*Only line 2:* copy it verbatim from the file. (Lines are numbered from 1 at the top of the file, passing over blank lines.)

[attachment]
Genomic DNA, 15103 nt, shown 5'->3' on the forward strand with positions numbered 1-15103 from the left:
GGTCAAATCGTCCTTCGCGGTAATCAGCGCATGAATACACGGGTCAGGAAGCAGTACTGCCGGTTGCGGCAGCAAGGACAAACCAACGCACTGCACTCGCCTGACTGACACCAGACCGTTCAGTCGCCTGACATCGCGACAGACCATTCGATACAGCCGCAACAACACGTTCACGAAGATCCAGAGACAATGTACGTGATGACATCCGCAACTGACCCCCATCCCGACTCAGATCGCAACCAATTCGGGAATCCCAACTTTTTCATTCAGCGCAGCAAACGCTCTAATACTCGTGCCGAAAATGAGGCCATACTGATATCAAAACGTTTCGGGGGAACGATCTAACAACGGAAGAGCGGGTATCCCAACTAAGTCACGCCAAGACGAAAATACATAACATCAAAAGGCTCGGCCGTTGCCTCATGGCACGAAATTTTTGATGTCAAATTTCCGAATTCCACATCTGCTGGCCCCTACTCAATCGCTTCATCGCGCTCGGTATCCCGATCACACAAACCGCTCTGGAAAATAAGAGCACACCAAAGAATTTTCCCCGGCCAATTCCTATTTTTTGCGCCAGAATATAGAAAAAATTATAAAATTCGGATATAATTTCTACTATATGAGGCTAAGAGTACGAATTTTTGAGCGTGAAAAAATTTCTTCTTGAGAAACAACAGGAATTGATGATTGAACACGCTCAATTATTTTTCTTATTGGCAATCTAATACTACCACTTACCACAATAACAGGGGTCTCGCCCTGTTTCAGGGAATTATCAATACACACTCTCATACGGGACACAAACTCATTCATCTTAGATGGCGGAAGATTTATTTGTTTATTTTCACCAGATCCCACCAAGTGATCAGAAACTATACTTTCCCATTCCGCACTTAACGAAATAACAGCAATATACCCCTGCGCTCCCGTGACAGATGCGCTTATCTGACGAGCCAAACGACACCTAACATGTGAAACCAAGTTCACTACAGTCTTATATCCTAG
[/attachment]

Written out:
GGTCAAATCGTCCTTCGCGGTAATCAGCGCATGAATACACGGGTCAGGAAGCAGTACTGCCGGTTGCGGCAGCAAGGACAAACCAACGCACTGCACTCGCCTGACTGACACCAGACCGTTCAGTCGCCTGACATCGCGACAGACCATTCGATACAGCCGCAACAACACGTTCACGAAGATCCAGAGACAATGTACGTGATGACATCCGCAACTGACCCCCATCCCGACTCAGATCGCAACCAATTCGGGAATCCCAACTTTTTCATTCAGCGCAGCAAACGCTCTAATACTCGTGCCGAAAATGAGGCCATACTGATATCAAAACGTTTCGGGGGAACGATCTAACAACGGAAGAGCGGGTATCCCAACTAAGTCACGCCAAGACGAAAATACATAACATCAAAAGGCTCGGCCGTTGCCTCATGGCACGAAATTTTTGATGTCAAATTTCCGAATTCCACATCTGCTGGCCCCTACTCAATCGCTTCATCGCGCTCGGTATCCCGATCACACAAACCGCTCTGGAAAATAAGAGCACACCAAAGAATTTTCCCCGGCCAATTCCTATTTTTTGCGCCAGAATATAGAAAAAATTATAAAATTCGGATATAATTTCTACTATATGAGGCTAAGAGTACGAATTTTTGAGCGTGAAAAAATTTCTTCTTGAGAAACAACAGGAATTGATGATTGAACACGCTCAATTATTTTTCTTATTGGCAATCTAATACTACCACTTACCACAATAACAGGGGTCTCGCCCTGTTTCAGGGAATTATCAATACACACTCTCATACGGGACACAAACTCATTCATCTTAGATGGCGGAAGATTTATTTGTTTATTTTCACCAGATCCCACCAAGTGATCAGAAACTATACTTTCCCATTCCGCACTTAACGAAATAACAGCAATATACCCCTGCGCTCCCGTGACAGATGCGCTTATCTGACGAGCCAAACGACACCTAACATGTGAAACCAAGTTCACTACAGTCTTATATCCTAG